Wednesday, 28 August 2013

Digital Preservation hits home

  Sorry for not posting for a bit.  I have a conundrum, and its name is digital preservation.

  First, some background.  I just finished a series on Animal Crossing: New Leaf for the Nintendo 3DS; the only detail that I left out was that I had purchased it digitally, along with a number of other eShop hidden gems, like Steamworld Dig, some of the Guild02 games like Bugs vs. Tanks, and a score of virtual console games.  I expended real money, money that I worked hard for, to play games that are by and large good.  

  I would like to retain access to these games, much as I currently have for the DS, Wii, Gameboy Advance and Gamecube games up on my shelf, and much as I have for earlier 3DS titles (Fire Emblem: Awakening, Castlevania, Resident Evil: Revelations).  As long as everything just works as intended, I, and I’m sure others, can ignore the question of how.  As long as everything just works…

  My 3DS has encountered a technical fault, and encountered it just after my three month warranty extension ran out (it was purchased in February 2012).  After exhaustive Googling of the problem, I found at least confirmation that others have had the problem before – it’s a loose fuse.  There’s even a wiki to detail how to fix it, and good news, as loose fuses are easy fixes … after one has managed to completely disassemble the 3DS in a 22 step process handling circuit boards small enough to require tweezers.  Then reassembling the device!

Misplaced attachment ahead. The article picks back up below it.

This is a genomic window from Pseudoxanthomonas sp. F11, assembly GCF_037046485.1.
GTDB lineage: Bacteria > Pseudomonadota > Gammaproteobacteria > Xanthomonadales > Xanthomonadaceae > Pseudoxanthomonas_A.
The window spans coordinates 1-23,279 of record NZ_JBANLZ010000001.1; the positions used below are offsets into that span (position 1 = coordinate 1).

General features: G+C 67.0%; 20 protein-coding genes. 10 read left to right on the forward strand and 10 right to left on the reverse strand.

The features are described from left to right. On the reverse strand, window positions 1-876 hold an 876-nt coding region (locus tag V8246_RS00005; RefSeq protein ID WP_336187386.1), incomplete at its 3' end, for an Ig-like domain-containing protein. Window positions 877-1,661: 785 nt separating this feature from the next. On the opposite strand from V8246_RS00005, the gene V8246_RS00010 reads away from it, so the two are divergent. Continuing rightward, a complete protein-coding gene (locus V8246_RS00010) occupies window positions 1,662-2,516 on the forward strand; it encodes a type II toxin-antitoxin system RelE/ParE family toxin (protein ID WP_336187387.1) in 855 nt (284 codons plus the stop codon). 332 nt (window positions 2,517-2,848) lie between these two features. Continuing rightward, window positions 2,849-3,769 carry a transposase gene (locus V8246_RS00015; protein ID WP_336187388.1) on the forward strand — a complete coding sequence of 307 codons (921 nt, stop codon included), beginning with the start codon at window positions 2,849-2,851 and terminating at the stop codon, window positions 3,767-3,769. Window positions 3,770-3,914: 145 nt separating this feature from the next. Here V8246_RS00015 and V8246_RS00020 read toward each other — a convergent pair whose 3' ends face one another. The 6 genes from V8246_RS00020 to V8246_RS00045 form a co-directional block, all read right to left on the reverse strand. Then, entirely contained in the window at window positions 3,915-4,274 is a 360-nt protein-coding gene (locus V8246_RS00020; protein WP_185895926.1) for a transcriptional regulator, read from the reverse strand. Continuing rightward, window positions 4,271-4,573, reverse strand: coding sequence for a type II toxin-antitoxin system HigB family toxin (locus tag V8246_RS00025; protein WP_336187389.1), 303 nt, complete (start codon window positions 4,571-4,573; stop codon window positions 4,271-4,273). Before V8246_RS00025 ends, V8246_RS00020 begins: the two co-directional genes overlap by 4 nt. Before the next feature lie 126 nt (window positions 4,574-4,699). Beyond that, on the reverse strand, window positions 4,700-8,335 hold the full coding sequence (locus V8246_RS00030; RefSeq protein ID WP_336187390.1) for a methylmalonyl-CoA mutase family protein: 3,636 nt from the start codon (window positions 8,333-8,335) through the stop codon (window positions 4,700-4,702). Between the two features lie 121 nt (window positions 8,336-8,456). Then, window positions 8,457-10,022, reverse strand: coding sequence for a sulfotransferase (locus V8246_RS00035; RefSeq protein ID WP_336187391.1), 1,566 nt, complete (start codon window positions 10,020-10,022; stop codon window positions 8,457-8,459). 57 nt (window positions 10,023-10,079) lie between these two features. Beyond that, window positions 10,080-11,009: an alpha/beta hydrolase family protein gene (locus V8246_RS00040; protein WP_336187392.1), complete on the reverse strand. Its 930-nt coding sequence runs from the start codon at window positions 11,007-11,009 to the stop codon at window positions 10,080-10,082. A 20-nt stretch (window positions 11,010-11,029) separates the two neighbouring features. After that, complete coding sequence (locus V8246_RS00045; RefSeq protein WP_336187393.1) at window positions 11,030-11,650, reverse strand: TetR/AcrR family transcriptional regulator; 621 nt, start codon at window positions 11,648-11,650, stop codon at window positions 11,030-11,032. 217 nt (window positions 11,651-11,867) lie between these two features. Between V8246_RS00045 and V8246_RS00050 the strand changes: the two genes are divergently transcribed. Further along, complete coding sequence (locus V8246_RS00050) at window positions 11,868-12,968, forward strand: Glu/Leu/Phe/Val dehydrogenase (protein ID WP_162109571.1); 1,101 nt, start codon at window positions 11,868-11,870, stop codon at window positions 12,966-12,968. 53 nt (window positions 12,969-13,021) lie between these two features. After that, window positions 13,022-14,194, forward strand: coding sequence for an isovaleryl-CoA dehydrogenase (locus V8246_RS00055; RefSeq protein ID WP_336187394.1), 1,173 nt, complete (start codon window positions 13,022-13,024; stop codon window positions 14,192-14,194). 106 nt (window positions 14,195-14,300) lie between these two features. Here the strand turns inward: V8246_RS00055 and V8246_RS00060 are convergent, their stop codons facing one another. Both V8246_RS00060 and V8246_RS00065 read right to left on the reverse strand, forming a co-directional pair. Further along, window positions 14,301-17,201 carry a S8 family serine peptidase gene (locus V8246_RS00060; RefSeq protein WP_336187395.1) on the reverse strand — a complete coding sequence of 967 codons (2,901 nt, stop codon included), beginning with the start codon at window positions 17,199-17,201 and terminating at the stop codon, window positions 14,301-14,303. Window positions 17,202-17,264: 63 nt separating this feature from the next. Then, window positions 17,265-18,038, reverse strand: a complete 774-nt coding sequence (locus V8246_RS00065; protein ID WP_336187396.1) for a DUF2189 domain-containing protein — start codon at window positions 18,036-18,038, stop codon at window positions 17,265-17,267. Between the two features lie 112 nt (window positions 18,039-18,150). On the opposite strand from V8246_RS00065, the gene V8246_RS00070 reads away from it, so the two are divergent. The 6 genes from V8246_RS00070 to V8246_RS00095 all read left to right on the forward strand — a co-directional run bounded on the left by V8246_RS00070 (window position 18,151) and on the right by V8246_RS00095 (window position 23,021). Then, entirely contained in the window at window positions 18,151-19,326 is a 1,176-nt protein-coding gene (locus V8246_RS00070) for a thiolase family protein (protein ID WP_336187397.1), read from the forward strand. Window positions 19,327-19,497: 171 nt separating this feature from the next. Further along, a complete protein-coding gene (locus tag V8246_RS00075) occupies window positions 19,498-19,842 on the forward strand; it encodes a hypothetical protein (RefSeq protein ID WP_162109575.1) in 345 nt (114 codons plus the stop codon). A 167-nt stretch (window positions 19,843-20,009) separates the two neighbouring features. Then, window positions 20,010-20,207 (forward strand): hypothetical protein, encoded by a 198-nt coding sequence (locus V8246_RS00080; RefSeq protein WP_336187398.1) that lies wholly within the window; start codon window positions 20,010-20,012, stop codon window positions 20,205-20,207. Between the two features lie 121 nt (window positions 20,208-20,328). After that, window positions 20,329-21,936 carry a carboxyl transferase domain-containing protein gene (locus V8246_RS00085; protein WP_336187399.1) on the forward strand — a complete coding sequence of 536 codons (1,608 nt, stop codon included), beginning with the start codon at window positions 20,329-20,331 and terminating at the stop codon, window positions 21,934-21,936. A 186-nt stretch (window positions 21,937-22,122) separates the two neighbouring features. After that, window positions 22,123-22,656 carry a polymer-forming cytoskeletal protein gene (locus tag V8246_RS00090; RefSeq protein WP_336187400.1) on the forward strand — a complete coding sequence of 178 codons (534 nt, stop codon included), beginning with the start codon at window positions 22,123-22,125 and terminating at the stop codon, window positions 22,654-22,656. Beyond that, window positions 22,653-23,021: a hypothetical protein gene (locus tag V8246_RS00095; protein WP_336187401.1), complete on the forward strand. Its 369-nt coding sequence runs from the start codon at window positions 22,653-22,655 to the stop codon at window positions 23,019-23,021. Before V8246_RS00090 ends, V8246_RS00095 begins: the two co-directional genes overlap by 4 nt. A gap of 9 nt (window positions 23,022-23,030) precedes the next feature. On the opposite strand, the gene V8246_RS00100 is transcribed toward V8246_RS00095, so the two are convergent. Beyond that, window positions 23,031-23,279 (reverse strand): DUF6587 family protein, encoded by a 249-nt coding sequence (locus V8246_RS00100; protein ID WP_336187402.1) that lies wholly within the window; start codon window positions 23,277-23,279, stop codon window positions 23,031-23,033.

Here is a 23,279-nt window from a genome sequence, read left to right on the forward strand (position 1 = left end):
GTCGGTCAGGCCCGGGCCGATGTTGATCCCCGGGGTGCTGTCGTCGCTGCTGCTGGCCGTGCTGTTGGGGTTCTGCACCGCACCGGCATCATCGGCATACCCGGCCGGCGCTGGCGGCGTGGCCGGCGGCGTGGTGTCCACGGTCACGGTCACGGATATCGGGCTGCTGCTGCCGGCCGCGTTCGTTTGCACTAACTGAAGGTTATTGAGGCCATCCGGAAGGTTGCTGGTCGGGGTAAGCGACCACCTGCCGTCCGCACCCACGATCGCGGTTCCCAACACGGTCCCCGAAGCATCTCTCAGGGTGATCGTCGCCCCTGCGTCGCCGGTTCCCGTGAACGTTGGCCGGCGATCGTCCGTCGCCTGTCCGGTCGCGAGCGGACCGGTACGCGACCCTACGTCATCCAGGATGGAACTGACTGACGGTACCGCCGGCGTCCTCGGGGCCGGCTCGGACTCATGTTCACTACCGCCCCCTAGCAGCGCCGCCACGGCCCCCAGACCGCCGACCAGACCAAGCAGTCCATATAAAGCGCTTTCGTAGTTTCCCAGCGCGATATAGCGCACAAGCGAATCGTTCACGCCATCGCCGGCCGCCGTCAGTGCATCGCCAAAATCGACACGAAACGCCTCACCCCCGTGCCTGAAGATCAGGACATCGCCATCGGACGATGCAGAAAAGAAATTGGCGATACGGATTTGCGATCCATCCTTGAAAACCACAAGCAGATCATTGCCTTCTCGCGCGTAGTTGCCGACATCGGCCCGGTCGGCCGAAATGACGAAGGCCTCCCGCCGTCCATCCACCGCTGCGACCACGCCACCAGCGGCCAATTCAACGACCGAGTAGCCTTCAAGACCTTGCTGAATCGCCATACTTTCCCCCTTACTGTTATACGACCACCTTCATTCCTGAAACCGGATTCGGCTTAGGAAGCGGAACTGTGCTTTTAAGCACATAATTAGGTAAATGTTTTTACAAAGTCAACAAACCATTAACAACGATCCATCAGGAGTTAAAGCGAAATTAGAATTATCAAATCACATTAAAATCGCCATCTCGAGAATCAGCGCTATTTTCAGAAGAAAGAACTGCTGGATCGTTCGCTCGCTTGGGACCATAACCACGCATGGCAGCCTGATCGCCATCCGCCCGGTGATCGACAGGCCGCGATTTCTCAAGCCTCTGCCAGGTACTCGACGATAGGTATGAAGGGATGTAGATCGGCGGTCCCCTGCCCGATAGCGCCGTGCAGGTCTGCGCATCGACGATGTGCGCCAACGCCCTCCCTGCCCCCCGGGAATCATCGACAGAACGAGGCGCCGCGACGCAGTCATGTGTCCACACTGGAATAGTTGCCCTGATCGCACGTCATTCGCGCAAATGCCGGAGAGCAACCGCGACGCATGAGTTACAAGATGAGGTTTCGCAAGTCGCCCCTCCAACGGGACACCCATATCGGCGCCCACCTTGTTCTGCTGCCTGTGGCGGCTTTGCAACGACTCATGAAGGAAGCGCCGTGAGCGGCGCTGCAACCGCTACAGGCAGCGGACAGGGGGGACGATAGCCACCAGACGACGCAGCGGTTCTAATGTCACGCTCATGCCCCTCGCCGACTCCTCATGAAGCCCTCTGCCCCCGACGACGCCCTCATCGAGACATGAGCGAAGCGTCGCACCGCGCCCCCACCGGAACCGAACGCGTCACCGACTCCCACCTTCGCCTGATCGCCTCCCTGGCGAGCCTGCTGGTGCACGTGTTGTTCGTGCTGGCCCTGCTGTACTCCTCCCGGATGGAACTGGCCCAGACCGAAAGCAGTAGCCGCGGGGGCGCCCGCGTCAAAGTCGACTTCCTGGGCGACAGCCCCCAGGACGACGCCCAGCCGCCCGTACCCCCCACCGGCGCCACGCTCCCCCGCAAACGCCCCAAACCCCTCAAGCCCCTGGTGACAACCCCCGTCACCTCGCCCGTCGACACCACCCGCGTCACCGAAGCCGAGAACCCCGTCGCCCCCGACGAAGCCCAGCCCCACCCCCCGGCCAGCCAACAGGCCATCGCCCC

Nintendo didn’t build the 3DS, or any of its hardware, to make tampering inside easy, and I respect their reasons why.  Any attempt to do this myself runs the risk of completely scrapping the device, and with it the only system on which I can currently run 3DS software, including the boxed 3DS software up on my shelf with the classics.  I could still send it in and pay Nintendo for the work – that starts at $85 plus shipping.  That is already half the cost of a new device.  Also, I live in Ontario, meaning that my service center is in Vancouver (Nintendo of Canada – sheesh).   

  After adding an extra eighty or so dollars Canadian onto the price, it really isn’t any cheaper to send it in, than it would be to buy new.   Heck, I could chip in $15 more (plus tax, oh the joys of Ontario) and try out that 3DS XL.  This brings me, tangentially, to another problem – there are now some awesome looking games on the WiiU I’d like to try, and $200 or so to replace my 17 month old 3DS, when my DS Lite is happily chugging along at 6 years old, feels like a terrible drain on a hobby.

  And that is what this is for me, a hobby.  I don’t want to keep spending a fortune every 17 months, and if I did, I would game on a PC!  Isn’t the benefit of a boxed video game machine supposed to be that it just works? 

  Purchasing a new 3DS is now more or less mandatory for me, as I have a lot of money tied up into it in both digital and retail copies.  The retail copies are fine, and they will transfer over no problem, as easily as inserting the cartridge into another cartridge slot.  The digital content is the content that I need to make a move to preserve.